City officials said it would take five weeks to install a new electric security gate at the entrance to the Beachwood Canyon trail leading to panoramic views of the Hollywood sign.
So, hikers and local homeowners felt their rights to the area’s riches – vistas, wildlife and available parking spaces – would soon be secure after the city closed the canyon for construction in March.
By December, many wondered whether it would ever reopen. “The city assured us ‘the gate will be ready in two weeks’ – for eight months,” said Marian Dodge, president of the Federation of Hillside and Canyon Assns.
Now they have hope. The city Department of Recreation and Parks on Saturday announced that the canyon will reopen on Monday with the new gate designed to limit vehicle traffic on weekends and holidays, but offer access for hikers during park hours, from 5 a.m. to sunset.
There will be no restrictions on vehicles en route to the Sunset Ranch Horse Stables.
“On the weekends, there is going to be preferential parking for local residents,” Griffith Park Ranger Albert Torres said. “A security officer will be at the gate to direct other traffic to the Griffith Park Observatory area, which has access to other trails leading to the Hollywood sign.”
“So folks who are not from the area,” he added, “are going to have to hike quite a bit more to get to the Beachwood Canyon gate on Saturday and Sunday.”
Homeowners at the top of Beachwood Drive have felt under siege for about five years since Internet directions and mobile apps began steering thousands of people each weekend through their leafy neighborhoods for prime views of the Hollywood sign.
Kris Sullivan, who lives a stone’s throw from the trail head, anticipates problems.
“With preferential parking on weekends, most hikers are going to have to park way the heck down Beachwood Drive – at least a mile – or be dropped off at the gate,” she said. “Directing people to the observatory is also not a good deal because you have to walk at least three miles from there to places where you can see the sign.”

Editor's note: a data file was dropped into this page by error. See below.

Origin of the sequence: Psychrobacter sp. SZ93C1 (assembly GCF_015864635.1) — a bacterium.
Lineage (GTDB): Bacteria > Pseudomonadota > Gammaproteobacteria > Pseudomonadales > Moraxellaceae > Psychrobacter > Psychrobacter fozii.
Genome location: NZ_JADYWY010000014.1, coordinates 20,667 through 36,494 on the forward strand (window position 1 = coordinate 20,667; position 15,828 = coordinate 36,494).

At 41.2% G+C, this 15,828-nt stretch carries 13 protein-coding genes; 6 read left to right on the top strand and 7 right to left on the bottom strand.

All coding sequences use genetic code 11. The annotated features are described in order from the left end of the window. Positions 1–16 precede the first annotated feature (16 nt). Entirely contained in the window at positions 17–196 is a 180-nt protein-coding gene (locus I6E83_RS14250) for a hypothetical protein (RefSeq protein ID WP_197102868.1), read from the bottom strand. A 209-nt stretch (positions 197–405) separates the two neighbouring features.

And from those places, she added, the sign’s 45-foot-tall white capital letters “look really tiny. Nobody would want their picture with the sign from there.”
The high-priority city project aimed to resolve the long-running feud between motorists determined to get as close as possible to the sign and residents fed up with the crush of traffic along their narrow, winding streets.
City Councilman Tom LaBonge, who hikes daily in Griffith Park and helped develop the $206,000 gate project, was also among those disappointed that it took so long to get the project through the city's transportation and recreation departments. “But it’s a new day and a new year,” he said. “I want everyone to hike up to the sign.”
Joe Salaices, superintendent of recreation and parks operations, said more time was needed to install fences, improve roads and upgrade the design of the gate to include an electric motor.
FOR THE RECORD
Jan. 3, 11:19 p.m.: An earlier version of this post misspelled Joe Salaices' last name as Salacaise.
“That area wasn’t being managed properly, and now it is,” he said. “So I’m happy for visitors to the park and people who live nearby.”